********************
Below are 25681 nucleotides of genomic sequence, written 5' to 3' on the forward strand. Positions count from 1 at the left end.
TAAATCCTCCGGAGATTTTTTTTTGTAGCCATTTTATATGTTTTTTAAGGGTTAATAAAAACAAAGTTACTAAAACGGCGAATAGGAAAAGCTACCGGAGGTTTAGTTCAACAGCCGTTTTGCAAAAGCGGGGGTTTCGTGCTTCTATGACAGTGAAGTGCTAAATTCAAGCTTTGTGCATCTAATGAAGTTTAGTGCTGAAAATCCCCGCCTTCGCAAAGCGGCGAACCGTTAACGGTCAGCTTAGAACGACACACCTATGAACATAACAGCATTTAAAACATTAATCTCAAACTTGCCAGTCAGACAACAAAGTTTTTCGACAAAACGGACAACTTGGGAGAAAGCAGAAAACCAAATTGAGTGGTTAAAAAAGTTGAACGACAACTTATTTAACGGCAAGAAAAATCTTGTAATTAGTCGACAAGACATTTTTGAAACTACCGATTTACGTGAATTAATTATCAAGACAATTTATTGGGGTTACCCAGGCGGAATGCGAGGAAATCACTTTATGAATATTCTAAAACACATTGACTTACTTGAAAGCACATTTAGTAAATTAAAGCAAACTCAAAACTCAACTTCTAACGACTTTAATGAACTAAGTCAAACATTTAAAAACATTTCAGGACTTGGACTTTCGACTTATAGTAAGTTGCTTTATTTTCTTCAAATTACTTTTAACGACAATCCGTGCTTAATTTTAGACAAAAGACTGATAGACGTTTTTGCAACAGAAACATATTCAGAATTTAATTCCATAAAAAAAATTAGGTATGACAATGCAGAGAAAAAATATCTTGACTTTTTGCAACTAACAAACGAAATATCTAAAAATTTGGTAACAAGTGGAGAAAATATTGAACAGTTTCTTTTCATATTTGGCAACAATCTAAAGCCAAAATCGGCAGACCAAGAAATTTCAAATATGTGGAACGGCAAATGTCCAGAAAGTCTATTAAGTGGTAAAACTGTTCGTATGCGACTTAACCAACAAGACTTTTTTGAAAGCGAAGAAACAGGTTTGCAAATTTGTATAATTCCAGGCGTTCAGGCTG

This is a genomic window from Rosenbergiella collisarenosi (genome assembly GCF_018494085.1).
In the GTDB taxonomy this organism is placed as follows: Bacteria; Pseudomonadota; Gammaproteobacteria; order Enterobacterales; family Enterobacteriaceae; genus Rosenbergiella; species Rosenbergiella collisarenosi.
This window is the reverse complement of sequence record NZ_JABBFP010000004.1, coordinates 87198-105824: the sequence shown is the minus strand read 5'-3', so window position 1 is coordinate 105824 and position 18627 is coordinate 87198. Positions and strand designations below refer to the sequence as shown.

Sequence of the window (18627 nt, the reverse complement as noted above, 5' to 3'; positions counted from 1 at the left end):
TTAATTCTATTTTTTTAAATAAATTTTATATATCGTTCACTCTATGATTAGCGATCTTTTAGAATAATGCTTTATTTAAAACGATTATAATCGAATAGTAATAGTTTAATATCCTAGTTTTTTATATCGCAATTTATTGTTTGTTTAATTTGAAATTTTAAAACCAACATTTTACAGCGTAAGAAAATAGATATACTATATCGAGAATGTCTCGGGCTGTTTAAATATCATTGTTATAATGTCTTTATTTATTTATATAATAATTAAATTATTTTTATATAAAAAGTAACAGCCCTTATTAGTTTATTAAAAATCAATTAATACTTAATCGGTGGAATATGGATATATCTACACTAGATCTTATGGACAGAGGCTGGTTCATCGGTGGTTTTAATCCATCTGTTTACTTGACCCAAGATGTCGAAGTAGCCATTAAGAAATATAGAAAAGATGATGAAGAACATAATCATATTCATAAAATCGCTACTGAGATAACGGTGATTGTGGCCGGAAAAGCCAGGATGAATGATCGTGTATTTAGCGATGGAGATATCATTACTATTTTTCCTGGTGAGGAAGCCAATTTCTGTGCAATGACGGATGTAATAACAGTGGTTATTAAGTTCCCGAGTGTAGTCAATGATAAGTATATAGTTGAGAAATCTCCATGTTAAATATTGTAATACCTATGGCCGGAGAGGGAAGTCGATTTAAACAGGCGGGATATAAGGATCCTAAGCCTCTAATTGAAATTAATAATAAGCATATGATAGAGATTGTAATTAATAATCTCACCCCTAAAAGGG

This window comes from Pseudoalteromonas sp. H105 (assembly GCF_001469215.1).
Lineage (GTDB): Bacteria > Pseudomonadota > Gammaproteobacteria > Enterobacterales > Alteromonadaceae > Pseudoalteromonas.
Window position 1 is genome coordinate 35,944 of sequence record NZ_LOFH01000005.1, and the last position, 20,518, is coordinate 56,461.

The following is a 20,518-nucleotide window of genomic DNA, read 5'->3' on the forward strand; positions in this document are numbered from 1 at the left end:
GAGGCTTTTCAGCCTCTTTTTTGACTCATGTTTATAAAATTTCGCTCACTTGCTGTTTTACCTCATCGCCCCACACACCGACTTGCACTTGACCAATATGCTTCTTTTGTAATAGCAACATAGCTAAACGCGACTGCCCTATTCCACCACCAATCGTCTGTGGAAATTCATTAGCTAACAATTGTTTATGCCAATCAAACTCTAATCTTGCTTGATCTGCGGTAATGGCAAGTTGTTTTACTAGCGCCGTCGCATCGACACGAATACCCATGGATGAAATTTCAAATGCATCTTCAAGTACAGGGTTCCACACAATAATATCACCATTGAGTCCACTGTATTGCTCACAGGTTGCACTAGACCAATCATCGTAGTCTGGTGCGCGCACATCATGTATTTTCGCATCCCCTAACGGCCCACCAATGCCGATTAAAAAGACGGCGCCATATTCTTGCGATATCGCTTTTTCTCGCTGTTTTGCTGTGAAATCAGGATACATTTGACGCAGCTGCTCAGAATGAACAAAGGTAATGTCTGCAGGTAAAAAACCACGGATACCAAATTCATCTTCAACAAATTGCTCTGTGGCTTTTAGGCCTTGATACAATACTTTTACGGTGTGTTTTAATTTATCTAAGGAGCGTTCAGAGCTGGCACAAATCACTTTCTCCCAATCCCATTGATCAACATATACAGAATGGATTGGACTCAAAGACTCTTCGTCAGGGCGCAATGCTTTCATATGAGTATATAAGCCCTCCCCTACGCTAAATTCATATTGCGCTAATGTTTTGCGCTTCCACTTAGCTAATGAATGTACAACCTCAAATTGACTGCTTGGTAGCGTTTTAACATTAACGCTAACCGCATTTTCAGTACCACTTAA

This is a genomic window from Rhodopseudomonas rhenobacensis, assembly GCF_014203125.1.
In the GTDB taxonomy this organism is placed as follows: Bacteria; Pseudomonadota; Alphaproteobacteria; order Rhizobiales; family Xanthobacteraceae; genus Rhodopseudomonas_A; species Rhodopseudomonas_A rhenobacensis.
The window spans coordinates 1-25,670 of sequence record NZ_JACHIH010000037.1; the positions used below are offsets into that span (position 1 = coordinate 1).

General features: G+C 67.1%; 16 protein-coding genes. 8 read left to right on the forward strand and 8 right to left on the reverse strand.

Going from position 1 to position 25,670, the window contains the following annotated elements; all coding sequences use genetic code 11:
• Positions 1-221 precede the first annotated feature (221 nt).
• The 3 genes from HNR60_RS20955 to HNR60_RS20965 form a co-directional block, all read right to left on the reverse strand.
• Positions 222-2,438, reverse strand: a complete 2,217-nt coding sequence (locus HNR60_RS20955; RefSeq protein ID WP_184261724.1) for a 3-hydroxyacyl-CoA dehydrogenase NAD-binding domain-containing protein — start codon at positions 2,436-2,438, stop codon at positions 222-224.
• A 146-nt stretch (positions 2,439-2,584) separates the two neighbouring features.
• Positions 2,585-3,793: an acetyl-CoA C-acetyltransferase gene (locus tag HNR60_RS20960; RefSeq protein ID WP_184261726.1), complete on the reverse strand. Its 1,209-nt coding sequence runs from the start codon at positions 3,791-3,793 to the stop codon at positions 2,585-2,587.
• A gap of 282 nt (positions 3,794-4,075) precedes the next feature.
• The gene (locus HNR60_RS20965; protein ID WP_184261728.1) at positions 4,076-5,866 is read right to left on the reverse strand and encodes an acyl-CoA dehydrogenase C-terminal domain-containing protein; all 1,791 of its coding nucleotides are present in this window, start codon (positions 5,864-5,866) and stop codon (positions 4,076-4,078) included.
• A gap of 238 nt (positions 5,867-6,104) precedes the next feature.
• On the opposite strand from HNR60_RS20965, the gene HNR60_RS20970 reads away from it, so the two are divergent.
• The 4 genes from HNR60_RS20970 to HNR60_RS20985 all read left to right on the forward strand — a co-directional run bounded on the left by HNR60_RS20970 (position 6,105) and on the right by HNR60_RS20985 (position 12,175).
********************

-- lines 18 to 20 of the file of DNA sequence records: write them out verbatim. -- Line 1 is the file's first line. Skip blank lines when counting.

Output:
• Positions 1-221 precede the first annotated feature (221 nt).
• The 3 genes from HNR60_RS20955 to HNR60_RS20965 form a co-directional block, all read right to left on the reverse strand.
• Positions 222-2,438, reverse strand: a complete 2,217-nt coding sequence (locus HNR60_RS20955; RefSeq protein ID WP_184261724.1) for a 3-hydroxyacyl-CoA dehydrogenase NAD-binding domain-containing protein — start codon at positions 2,436-2,438, stop codon at positions 222-224.